Our Block, Our World: Views on the Global Platform from New York

Kazembe Balagun, Project manager at Rosa Luxemburg Foundation.

“Lorena Zarate of the Global Platform for the Right to the City joins with local homeless organization Picture the Homeless for an action calling for the creation of community land trusts on vacant land in East Harlem.

To give you a sense of the necessity of raising a call to a Right to the City in a place like the United States, it is important to note that, despite a rising housing crisis in the cities and a major foreclosure crisis that saw 9.3 million Americans lose their homes, none of the major presidential candidates focused on the issue of housing in their political platforms. Current President Donald Trump has snubbed cities by naming a former surgeon as housing chief and his former party planner as regional housing manager for New York, the location of the country’s largest stock of public housing.

Even in a difficult environment, Right to the City activists have more opportunity and potential than ever before to transform the urban landscape. One clear opening is the popularity of the notion of cities as “Sanctuaries.” While this term originally referred to the defense and right to stay of immigrants, activists are using this space to expand sanctuary to include promoting rent control, strengthening public transportation and ensuring racial justice for all inhabitants. And with the rise of progressive mayors in places like Jackson, Mississippi connecting with their counterparts in cities like Barcelona, we are witnessing international solidarity in real time.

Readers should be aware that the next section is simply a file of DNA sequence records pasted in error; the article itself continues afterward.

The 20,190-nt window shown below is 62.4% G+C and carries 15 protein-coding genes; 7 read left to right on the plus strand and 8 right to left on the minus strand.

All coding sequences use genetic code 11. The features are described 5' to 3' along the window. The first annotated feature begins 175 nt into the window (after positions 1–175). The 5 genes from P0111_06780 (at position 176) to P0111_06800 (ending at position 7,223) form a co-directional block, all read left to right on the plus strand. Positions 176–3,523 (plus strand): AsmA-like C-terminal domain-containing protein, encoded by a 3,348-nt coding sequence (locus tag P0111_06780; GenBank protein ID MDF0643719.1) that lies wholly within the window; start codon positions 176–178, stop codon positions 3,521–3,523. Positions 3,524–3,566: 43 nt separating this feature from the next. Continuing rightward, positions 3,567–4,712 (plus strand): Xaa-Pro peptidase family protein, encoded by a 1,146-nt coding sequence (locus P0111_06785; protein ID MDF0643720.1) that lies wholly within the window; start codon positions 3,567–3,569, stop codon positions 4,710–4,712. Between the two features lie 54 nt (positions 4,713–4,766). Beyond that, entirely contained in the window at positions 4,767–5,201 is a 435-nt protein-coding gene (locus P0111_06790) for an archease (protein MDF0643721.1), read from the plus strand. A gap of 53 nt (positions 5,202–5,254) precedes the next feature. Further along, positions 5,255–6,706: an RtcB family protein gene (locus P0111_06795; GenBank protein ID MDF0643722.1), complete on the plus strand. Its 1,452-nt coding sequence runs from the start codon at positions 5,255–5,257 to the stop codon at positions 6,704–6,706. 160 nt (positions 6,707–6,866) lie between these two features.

The recent meeting of the Global Platform in New York showed the impact and importance of coordinated action and advocacy efforts. Similar to the successful efforts to assert the Right to the City within the United Nation Habitat III process, advocates in North America have been building consciousness around the Right to the City through a “Renter Nation” campaign, which builds bridges between rural and urban communities and connects various communities across the US and Canada around racial and housing justice.

As the Global Platform continues to develop, the issue of displacement must be addressed by both holding states accountable to international mandates as well as developing local initiatives to decommodify housing and strengthen the collective rights of inhabitants.


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